Wednesday, November 16, 2016

November 16: Boring Normal, Richard Blanco, "Since Unfinished"

You know, some days feel like they're never going to end.  It's usually the bad ones.  Funeral days.  Final exam days.  Getting fired days.  Misery seems to slow down the hands of the clock.  On the flip side, some days go by in a wink.  Birthdays.  Wedding days.  Christmas days.  When you want a day to go on forever, it explodes like a beautiful firework and is gone, leaving only a glowing reminder against the stars.

Today, I'm experiencing neither of those things.  It's a normal day.  Nothing too terrible.  Nothing too great, except for the brownie I just ate.  Normal days are okay, too.  They're sort of the connective tissue between the fantastic and the cataclysmic.  While I like the fantastic, I'm very comfortable with normal.  Plain, boring normal. 

I think that's what the poem below is about.  The muscle of life.  The unfinished stuff that holds a person together.

Saint Marty isn't sure he ever wants to be finished.

Since Unfinished

by:  Richard Blanco

I’ve been writing this since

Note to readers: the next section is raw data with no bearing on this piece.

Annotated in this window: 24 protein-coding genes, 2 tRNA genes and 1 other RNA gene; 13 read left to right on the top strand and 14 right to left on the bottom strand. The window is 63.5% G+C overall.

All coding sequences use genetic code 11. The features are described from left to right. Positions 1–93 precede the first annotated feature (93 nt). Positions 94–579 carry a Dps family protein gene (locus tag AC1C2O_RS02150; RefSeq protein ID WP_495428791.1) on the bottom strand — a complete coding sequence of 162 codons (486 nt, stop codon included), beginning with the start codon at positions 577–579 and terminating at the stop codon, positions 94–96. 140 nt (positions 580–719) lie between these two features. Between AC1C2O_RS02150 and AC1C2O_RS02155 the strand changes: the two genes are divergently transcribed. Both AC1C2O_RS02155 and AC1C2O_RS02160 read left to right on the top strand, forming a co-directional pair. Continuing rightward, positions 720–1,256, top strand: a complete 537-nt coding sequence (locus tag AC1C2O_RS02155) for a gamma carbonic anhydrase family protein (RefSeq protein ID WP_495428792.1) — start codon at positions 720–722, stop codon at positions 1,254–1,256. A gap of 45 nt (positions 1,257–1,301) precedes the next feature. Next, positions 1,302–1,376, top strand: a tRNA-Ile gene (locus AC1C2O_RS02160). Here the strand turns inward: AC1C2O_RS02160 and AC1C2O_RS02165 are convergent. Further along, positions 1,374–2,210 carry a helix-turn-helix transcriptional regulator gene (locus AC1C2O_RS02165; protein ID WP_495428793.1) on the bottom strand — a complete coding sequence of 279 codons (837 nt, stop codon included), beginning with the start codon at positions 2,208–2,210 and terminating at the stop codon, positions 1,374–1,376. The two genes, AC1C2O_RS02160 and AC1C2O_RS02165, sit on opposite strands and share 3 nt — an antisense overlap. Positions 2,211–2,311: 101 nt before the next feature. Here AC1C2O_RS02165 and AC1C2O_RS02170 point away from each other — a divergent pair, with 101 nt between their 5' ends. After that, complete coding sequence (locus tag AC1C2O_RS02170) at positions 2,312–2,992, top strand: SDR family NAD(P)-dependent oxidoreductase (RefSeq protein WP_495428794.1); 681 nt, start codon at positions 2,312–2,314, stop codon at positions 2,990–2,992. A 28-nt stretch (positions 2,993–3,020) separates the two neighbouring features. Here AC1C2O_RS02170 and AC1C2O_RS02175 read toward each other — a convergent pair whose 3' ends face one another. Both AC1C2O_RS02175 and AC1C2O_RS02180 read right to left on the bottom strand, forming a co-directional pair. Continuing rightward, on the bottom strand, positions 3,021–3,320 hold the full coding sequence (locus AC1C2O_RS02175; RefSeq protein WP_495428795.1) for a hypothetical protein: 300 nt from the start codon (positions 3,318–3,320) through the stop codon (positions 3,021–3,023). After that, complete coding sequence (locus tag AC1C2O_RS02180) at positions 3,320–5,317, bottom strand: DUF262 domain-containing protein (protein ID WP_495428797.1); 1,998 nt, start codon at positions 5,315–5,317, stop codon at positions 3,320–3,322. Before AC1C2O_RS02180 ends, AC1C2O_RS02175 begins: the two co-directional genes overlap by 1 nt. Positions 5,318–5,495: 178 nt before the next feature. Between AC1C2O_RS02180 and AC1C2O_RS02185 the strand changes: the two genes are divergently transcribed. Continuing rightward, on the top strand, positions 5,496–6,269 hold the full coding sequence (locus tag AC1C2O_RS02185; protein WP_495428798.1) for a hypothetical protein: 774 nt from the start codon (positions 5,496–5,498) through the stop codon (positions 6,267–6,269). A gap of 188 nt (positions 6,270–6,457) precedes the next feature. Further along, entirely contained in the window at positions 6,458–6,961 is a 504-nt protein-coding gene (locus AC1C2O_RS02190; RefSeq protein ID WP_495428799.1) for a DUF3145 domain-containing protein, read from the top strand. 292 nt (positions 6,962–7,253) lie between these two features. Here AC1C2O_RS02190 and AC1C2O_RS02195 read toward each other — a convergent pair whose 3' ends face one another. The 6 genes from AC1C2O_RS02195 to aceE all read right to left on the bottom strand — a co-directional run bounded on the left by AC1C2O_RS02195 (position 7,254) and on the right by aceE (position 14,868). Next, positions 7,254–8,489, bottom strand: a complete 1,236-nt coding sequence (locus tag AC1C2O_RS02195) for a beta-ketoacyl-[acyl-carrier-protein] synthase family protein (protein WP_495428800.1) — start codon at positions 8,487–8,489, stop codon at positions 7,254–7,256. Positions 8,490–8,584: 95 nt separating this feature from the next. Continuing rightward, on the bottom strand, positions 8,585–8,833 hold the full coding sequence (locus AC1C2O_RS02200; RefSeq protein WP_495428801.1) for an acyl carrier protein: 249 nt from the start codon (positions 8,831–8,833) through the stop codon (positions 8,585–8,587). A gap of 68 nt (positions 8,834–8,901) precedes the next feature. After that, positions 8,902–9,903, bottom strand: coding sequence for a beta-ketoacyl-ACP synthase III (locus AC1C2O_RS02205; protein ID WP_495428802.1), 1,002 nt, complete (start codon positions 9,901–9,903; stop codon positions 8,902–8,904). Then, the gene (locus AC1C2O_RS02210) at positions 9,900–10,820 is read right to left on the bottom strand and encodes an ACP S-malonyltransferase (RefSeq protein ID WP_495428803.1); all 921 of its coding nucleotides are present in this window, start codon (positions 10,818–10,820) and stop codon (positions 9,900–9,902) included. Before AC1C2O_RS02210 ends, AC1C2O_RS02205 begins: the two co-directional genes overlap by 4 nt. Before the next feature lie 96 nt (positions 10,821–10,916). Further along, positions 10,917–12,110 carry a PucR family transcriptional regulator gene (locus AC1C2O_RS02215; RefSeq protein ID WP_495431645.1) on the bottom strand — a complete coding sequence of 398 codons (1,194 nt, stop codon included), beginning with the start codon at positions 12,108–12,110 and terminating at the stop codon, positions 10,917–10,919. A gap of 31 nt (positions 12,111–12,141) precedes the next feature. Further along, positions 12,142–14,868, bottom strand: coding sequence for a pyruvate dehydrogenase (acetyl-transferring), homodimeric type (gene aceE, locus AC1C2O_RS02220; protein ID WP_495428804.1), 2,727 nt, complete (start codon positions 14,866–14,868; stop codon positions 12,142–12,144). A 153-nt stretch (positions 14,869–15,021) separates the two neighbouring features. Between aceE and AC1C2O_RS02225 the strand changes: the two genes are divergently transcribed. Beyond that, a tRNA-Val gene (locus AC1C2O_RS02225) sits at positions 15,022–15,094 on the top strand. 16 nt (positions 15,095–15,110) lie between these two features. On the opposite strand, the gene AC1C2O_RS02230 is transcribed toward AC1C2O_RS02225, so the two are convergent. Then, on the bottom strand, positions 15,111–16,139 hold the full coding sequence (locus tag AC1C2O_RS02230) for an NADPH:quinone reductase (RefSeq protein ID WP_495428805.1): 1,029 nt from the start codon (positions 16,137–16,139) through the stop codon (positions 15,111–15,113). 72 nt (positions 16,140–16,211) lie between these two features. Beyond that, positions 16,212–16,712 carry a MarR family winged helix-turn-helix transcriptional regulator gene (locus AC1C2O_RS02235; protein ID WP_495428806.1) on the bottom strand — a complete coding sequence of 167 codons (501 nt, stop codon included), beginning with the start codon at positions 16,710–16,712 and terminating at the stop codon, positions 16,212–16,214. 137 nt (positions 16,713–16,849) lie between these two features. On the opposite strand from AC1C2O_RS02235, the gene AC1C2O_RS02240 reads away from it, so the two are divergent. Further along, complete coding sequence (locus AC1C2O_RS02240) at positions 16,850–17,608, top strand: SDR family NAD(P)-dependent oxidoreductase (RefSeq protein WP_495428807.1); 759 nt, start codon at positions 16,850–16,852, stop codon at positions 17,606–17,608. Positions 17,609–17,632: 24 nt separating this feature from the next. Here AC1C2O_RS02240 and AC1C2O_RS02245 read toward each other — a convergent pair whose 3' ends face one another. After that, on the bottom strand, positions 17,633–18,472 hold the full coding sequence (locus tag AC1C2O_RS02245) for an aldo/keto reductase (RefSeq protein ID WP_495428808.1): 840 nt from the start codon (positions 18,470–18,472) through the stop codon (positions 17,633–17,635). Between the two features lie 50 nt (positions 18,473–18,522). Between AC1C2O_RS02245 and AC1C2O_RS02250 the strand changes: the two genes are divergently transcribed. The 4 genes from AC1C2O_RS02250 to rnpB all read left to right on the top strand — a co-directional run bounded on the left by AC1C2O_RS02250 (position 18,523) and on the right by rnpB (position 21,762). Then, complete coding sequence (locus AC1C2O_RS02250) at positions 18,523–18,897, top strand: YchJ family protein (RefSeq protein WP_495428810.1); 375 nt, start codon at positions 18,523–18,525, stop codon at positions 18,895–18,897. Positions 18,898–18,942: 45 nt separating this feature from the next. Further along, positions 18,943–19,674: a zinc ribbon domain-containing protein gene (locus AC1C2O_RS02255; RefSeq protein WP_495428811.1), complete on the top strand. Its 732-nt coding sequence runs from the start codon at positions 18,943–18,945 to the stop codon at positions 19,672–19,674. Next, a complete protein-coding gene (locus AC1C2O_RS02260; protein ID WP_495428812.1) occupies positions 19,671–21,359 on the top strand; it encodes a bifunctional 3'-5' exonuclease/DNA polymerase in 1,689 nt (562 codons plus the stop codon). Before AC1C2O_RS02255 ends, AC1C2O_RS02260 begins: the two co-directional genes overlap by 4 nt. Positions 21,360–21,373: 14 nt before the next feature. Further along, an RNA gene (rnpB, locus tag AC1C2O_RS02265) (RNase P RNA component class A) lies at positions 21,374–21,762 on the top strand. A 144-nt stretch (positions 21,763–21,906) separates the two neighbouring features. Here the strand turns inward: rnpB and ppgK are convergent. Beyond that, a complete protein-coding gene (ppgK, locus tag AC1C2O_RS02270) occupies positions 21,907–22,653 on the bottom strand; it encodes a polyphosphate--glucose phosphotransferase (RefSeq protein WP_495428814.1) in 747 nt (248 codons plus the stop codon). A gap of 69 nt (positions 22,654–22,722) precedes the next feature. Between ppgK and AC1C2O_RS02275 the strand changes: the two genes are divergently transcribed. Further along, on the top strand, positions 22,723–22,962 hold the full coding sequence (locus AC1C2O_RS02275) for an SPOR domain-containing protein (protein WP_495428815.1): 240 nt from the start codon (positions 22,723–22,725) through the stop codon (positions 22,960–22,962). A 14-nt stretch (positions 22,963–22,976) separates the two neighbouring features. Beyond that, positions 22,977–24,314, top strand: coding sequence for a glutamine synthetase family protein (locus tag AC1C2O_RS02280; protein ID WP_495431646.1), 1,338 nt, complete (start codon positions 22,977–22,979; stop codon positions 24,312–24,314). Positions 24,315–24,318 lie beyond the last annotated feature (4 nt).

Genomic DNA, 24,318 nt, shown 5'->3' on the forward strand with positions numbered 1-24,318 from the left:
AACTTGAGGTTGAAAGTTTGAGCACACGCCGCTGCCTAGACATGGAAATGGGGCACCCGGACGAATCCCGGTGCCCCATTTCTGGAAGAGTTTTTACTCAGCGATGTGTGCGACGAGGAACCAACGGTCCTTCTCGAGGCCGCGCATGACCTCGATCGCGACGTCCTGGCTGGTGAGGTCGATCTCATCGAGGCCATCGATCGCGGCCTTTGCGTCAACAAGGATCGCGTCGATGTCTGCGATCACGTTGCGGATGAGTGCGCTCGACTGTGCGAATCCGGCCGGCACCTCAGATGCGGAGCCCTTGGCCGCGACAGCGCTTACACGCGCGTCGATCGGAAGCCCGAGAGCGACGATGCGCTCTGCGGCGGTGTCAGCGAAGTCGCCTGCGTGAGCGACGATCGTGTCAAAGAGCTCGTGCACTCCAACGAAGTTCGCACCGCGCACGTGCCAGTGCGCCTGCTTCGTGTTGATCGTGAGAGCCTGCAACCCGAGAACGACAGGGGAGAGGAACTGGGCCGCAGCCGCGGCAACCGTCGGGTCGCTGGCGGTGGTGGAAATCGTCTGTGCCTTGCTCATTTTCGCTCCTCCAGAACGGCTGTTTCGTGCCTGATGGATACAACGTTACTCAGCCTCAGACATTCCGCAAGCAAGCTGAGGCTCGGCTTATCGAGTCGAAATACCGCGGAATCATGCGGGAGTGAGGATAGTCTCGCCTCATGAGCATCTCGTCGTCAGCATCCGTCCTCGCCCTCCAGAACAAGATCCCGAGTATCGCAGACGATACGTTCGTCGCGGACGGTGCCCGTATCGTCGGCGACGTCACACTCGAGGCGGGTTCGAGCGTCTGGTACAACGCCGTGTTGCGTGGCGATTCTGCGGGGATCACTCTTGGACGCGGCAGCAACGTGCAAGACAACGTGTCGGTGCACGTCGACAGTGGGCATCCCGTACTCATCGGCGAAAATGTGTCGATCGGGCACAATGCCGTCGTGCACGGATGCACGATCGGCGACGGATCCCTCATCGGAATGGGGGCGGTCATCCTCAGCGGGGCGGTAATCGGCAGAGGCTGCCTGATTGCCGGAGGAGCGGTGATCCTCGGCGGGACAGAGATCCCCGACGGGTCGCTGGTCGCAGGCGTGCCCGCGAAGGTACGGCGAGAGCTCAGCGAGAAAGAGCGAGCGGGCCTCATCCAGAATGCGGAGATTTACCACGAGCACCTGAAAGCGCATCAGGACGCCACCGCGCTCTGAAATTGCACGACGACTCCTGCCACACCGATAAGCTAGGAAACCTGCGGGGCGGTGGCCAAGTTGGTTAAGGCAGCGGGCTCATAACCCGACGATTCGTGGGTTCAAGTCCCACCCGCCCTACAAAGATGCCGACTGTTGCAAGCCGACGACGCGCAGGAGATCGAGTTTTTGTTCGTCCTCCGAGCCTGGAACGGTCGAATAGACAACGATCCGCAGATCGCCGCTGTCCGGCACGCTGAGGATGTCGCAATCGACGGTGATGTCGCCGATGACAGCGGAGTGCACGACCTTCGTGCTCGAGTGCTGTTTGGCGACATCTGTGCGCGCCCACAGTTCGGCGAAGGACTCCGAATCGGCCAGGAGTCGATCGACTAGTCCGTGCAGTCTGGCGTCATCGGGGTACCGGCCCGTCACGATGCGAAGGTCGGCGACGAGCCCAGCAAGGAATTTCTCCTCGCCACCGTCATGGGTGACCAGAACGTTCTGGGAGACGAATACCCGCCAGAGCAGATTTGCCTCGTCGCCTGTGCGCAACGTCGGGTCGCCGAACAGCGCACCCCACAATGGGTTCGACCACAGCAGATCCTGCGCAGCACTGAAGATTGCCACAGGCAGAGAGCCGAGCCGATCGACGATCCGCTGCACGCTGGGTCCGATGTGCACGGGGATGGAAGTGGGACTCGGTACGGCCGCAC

the summer my grandfather
taught me how to hold a blade
of grass between my thumbs
and make it whistle, since
I first learned to make green
from blue and yellow, turned
paper into snowflakes, believed
a seashell echoed the sea,
and the sea had no end.
I’ve been writing this since
a sparrow flew into my class
and crashed into the window,
laid to rest on a bed of tissue
in a shoebox by the swings, since
the morning I first stood up
on the bathroom sink to watch
my father shave, since our eyes
met in that foggy mirror, since
the splinter my mother pulled
from my thumb, kissed my blood.
I’ve been writing this since
the woman I slept with the night
of my father’s wake, since
my grandmother first called me
a faggot and I said nothing, since
I forgave her and my body
pressed hard against Michael
on the dance floor at Twist, since
the years spent with a martini
and men I knew I couldn’t love.
I’ve been writing this since
the night I pulled off the road
at Big Sur and my eyes caught
the insanity of the stars, since
the months by the kitchen window
watching the snow come down
like fallout from a despair I had
no word for, since I stopped
searching for a name and found
myself tick-tock in a hammock
asking nothing of the sky.
I’ve been writing this since
spring, studying the tiny leaves
on the oaks dithering like moths,
contrast to the eon-old fieldstones
unveiled of snow, but forever
works-in-progress, since tonight
with the battled moon behind
the branches spying on the world—
same as it ever was—perfectly
unfinished, my glasses and pen
at rest again on the night table.
I’ve been writing this since
my eyes started seeing less,
my knees aching more, since
I began picking up twigs, feathers,
and pretty rocks for no reason
collecting on the porch where
I sit to read and watch the sunset
like my grandfather did everyday,
remembering him and how
to make a blade of grass whistle.

1 comment: